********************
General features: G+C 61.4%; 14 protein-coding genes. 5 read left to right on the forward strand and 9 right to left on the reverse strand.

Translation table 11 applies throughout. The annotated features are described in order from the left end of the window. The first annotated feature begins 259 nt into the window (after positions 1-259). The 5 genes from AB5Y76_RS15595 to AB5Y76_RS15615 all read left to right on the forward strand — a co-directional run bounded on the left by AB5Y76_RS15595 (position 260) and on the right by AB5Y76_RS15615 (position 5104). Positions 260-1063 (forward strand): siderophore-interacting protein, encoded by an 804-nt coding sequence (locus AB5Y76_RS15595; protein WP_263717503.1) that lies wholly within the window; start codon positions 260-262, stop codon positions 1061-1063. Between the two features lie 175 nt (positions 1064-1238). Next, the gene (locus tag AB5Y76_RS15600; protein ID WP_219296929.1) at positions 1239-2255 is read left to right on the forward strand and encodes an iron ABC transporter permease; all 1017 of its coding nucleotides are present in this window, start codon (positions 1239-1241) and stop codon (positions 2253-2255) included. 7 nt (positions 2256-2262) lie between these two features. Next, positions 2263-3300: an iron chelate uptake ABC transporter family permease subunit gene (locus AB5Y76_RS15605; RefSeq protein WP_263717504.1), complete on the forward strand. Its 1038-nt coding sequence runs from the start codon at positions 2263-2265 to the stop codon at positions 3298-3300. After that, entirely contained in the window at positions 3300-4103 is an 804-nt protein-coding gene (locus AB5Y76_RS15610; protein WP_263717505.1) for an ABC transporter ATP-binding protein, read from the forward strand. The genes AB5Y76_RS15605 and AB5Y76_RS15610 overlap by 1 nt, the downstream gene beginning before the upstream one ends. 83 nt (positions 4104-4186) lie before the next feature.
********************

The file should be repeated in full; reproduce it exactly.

General features: G+C 61.4%; 14 protein-coding genes. 5 read left to right on the forward strand and 9 right to left on the reverse strand.

Translation table 11 applies throughout. The annotated features are described in order from the left end of the window. The first annotated feature begins 259 nt into the window (after positions 1-259). The 5 genes from AB5Y76_RS15595 to AB5Y76_RS15615 all read left to right on the forward strand — a co-directional run bounded on the left by AB5Y76_RS15595 (position 260) and on the right by AB5Y76_RS15615 (position 5104). Positions 260-1063 (forward strand): siderophore-interacting protein, encoded by an 804-nt coding sequence (locus AB5Y76_RS15595; protein WP_263717503.1) that lies wholly within the window; start codon positions 260-262, stop codon positions 1061-1063. Between the two features lie 175 nt (positions 1064-1238). Next, the gene (locus tag AB5Y76_RS15600; protein ID WP_219296929.1) at positions 1239-2255 is read left to right on the forward strand and encodes an iron ABC transporter permease; all 1017 of its coding nucleotides are present in this window, start codon (positions 1239-1241) and stop codon (positions 2253-2255) included. 7 nt (positions 2256-2262) lie between these two features. Next, positions 2263-3300: an iron chelate uptake ABC transporter family permease subunit gene (locus AB5Y76_RS15605; RefSeq protein WP_263717504.1), complete on the forward strand. Its 1038-nt coding sequence runs from the start codon at positions 2263-2265 to the stop codon at positions 3298-3300. After that, entirely contained in the window at positions 3300-4103 is an 804-nt protein-coding gene (locus AB5Y76_RS15610; protein WP_263717505.1) for an ABC transporter ATP-binding protein, read from the forward strand. The genes AB5Y76_RS15605 and AB5Y76_RS15610 overlap by 1 nt, the downstream gene beginning before the upstream one ends. 83 nt (positions 4104-4186) lie before the next feature.